Finally, you will want to have a torch for when you leave, as by then it will be dark, (obviously do not shine it on the badgers), when you are ready to leave, try to do so when you can no longer see them, because they’ve gone back underground or wandered off foraging, and don't walk out along a badger path, then hopefully you won’t disturb them and they won't even know that you were there. I believe it is actually a criminal offence to disturb badgers at a sett, it is certainly an offence to interfere with a sett, that generally means digging into it, obviously you'd have no reason to do that, if you are careful and don't disturb them, you'll have an amazing wildlife experience. Having said it is illegal to interfere with a sett, I should perhaps say, that you should obviously be a little careful about sharing the location of your chosen sett.   

 

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Edited by inyathi
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inyathi
Posted (edited)

I should say, that as always with wildlife there is no guarantee of success, those photos and the following photos were taken on two successful evening’s badger watching, the final photo was taken at a different sett, although successful in the sense that I saw a badger, I only got the one photo, the sett is not as good for photography. I have also staked out another sett and had no luck at all, I prepared my first post yesterday but decided before posting it, that I would go out for a wildlife walk and check-up on some of these setts as I’ve not done so in a good while, the sett where I had no luck, looks like it is active and I found hairs there, and the sett where I took most of the photos also looks like it is active and I also found hairs, it doesn’t seem like there is much culling going on. Although I suggested that after your recce you might want to return the next night or another night, I decided to have another go, at staking out the sett where I had, had no luck, as it is not as far away, but again I had no luck, obviously at this time of year it is still relatively light 21:30, after about an hour and a half of sitting, I decided I’d had enough, I’d got a bit too uncomfortable and it was getting a little cold, so I gave up. Whether if I’d stayed an extra 10 minutes, I would have seen something I don’t know, but I thought it wasn’t likely, also the wind seemed to be coming from different directions, so I may not always have been in the right position for the wind. Still, it wasn’t a wasted expedition as I saw several pairs of brown hares, though not close enough for good photos and a vixen with two cubs, but that is a subject for another thread.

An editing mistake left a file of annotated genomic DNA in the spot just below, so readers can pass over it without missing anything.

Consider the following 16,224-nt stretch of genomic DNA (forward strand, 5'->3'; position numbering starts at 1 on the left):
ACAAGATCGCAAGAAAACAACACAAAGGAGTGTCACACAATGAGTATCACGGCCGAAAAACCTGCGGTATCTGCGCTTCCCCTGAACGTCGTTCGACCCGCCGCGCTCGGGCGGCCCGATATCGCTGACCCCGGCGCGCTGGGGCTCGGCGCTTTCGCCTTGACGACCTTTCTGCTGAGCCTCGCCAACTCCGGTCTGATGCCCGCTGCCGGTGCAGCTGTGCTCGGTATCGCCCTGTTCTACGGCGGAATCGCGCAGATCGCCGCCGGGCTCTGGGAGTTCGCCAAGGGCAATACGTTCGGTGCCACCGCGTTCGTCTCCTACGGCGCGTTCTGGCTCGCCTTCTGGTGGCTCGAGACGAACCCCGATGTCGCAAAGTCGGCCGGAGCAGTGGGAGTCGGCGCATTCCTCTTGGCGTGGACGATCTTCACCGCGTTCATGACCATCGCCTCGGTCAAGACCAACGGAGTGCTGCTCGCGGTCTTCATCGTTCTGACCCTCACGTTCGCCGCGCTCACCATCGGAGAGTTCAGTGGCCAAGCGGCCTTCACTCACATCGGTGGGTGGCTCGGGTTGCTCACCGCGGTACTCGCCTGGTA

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This badger was at a different sett

 

Edited by inyathi